A female-owned, ghost kitchen space opened in New York City last month with the goal of uplifting small businesses and, ultimately, creating a club of ghost and commissary kitchens for restaurants across the country.
Co-founders Camilla Opperman and Samantha Slager wanted to create a space for food entrepreneurs that was more than just a ghost kitchen but a place for community. So, they created Nimbus to be a commercial kitchen with front-of-house space for cooking demonstrations, events or catering at a reasonable price.
“We are so excited to open our doors and bring a new, female-led modern and collaborative approach to on-demand kitchens to life. We now more than ever realize the need to support the next generation of chefs and restaurants through fair, equitable and most importantly, functional spaces that will help entrepreneurs succeed in this incredibly challenging industry,” said Opperman and Slager.
Nimbus was created in response to the more expensive and elite ghost kitchens in New York City with waiting lists or specific requirements for entry, the partners said. The caliber of commissary kitchens was dismal, in Opperman and Slager’s opinions.
“Of course, hourly rental models have been around for like 30-plus years, but I wasn't super excited about how rundown they were and how operationally inefficient they were,” said Opperman.
Photo: Nimbus co-founders Camilla Opperman and Samantha Slager.
Both rent-by-the-hour and permanent ghost kitchen spaces are available at Nimbus. The cost structure breaks down to $20 per hour for the prep-only kitchen and $35 per hour for the shift-kitchens with a 20-hour minimum per month for both. The Nimbus model also allows businesses to use a convenient online dashboard to book kitchen time, rent storage space, pay invoices, and store permit and insurance information, according to the company.
“I was blown away by the whole ghost kitchen industry and the idea that half the time I’m ordering delivery, I hadn’t realized I was ordering from a ghost kitchen,” said Slager. “Why, as the consumer, should we not know where our food is coming from?”
That led to the front-of-house aspect of the business. Opperman and Slager view this space — to be used for events, cooking demonstrations, chef interactions — as a bridge between ghost kitchens and restaurants, without the expensive fees.
The front-of-house space isn’t quite a restaurant, but it gives the business a brick-and-mortar presence where customers can interact with the brands at Nimbus, as well as other brands renting the space.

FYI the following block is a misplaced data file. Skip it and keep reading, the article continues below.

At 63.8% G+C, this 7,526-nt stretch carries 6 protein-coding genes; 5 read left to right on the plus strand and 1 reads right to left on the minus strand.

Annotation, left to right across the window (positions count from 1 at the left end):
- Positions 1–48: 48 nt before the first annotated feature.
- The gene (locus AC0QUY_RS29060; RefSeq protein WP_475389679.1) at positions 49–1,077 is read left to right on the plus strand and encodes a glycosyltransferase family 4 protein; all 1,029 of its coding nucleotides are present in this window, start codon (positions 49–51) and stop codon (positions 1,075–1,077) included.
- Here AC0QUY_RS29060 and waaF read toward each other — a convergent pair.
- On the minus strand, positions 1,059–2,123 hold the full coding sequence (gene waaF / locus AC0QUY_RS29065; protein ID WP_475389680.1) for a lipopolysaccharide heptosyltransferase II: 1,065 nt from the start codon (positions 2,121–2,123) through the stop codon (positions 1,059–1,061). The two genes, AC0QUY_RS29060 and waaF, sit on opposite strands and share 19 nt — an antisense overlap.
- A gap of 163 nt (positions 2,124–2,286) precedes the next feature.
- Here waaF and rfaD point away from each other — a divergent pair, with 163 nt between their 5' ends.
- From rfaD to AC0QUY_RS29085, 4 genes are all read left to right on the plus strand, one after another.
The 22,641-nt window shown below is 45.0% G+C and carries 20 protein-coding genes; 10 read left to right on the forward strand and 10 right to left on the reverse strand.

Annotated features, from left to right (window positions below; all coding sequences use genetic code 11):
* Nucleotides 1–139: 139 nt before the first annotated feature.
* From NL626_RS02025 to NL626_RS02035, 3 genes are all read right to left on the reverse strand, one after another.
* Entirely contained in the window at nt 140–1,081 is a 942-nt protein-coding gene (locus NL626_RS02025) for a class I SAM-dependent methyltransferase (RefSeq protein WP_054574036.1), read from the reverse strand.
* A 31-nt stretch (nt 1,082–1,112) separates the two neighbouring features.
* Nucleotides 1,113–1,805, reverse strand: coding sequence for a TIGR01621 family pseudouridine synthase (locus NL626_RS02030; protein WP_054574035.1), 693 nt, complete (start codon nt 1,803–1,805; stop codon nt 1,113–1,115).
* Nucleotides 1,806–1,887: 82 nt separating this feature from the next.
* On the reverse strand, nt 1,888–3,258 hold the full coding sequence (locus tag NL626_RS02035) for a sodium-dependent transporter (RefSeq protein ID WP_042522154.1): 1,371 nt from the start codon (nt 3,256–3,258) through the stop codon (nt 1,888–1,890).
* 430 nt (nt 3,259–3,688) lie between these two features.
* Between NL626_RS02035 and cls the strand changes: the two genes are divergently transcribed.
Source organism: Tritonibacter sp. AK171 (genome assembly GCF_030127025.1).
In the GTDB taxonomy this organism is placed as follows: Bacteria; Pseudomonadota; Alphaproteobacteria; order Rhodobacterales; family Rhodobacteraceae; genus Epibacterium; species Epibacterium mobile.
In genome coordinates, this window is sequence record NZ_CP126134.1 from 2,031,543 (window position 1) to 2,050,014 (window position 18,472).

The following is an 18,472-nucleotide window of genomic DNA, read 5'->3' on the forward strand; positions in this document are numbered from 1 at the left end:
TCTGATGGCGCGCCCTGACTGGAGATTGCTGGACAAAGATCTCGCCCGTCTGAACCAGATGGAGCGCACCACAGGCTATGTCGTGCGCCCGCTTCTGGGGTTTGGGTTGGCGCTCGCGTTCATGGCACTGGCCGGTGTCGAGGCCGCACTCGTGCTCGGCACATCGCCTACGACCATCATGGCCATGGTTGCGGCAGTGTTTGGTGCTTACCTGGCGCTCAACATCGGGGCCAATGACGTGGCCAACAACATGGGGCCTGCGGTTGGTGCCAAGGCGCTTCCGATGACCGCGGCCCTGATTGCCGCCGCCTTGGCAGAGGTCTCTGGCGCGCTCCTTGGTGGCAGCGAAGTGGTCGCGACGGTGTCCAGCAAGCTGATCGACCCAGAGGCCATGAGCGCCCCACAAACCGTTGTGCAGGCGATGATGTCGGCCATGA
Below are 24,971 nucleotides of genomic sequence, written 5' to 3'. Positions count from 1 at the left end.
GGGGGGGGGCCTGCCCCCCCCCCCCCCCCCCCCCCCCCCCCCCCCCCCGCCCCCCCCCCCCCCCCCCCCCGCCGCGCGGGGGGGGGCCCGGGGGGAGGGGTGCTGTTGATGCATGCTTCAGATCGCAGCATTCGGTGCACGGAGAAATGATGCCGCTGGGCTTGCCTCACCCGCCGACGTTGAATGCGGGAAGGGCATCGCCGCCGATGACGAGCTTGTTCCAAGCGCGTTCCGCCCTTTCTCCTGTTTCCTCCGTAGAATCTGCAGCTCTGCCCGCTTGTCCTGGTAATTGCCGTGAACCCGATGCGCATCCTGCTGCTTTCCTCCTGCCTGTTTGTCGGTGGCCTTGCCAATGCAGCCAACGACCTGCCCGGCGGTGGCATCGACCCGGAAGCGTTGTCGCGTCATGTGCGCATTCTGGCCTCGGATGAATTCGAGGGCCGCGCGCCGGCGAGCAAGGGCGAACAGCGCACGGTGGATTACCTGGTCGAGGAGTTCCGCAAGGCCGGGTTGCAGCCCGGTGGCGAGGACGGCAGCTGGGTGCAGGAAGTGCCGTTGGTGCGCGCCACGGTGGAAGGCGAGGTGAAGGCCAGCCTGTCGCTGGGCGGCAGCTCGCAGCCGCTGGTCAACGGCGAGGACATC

“Unveiling our windows the other day and having our neighbors walk up and knock on our door was an extremely special experience. We feel like we're interacting with the community, which is just something that no other [ghost kitchen] promised that we toured or kitchen that we've seen,” said Opperman.
Nimbus also offers in-store pickup (to eliminate the question of “where am I ordering food from?”) and has a small seating space for those who place an order to-go but want to eat at Nimbus.
One of the residents of the three more-permanent ghost kitchens include Brooklyn’s Roberta’s Pizza — the first time NYC delivery is being offered for this brand. The other spaces are rented 24 hours, seven days a week, allowing a bakery to occupy the space in the early morning, a lunch business during the day and a late-night delivery spot to take the night slot.
Other Nimbus members include Quinn, a modern on-demand meal plan delivery service by Allie Fitzpatrick; and Alchemista, a bespoke food-and-beverage service offering food solutions that run the gamut from chef-driven corporate catering to food lockers created by Christine Marcus. Also at Nimbus is the Black- and female-owned ready-to-drink batched craft cocktail delivery, retail and catering service Brooklyn Batched Cocktails by Gabriel Noble, who dreamed up her company after losing her job to COVID layoffs.
The certified Minority Woman Business Enterprise Munch Hours, created by Miss Niani Taylor, will also be operating out of Nimbus as a catering service providing delicious, healthy and nutritious meals to residents throughout the five boroughs of New York City in sustainable, eco-friendly packaging with the planet in mind.
“It goes against our ethos to say that we only want to that one particular type of member. We really see ourselves as being an option for all and able to accommodate all those different size [businesses],” said Opperman. “I do think something that's interesting is traditionally women in hospitality have had a harder time getting access to capital to actually build out their own spaces. And so, so much as we can be a solution for them that's capital-light.”
Within the next year, Nimbus plans to open two more New York City locations — one in downtown Brooklyn and another on the Upper West Side —with expansion to other markets in the next few years.
As a member of Nimbus, businesses would essentially have an all-access pass to work at any Nimbus space as the brand expands.
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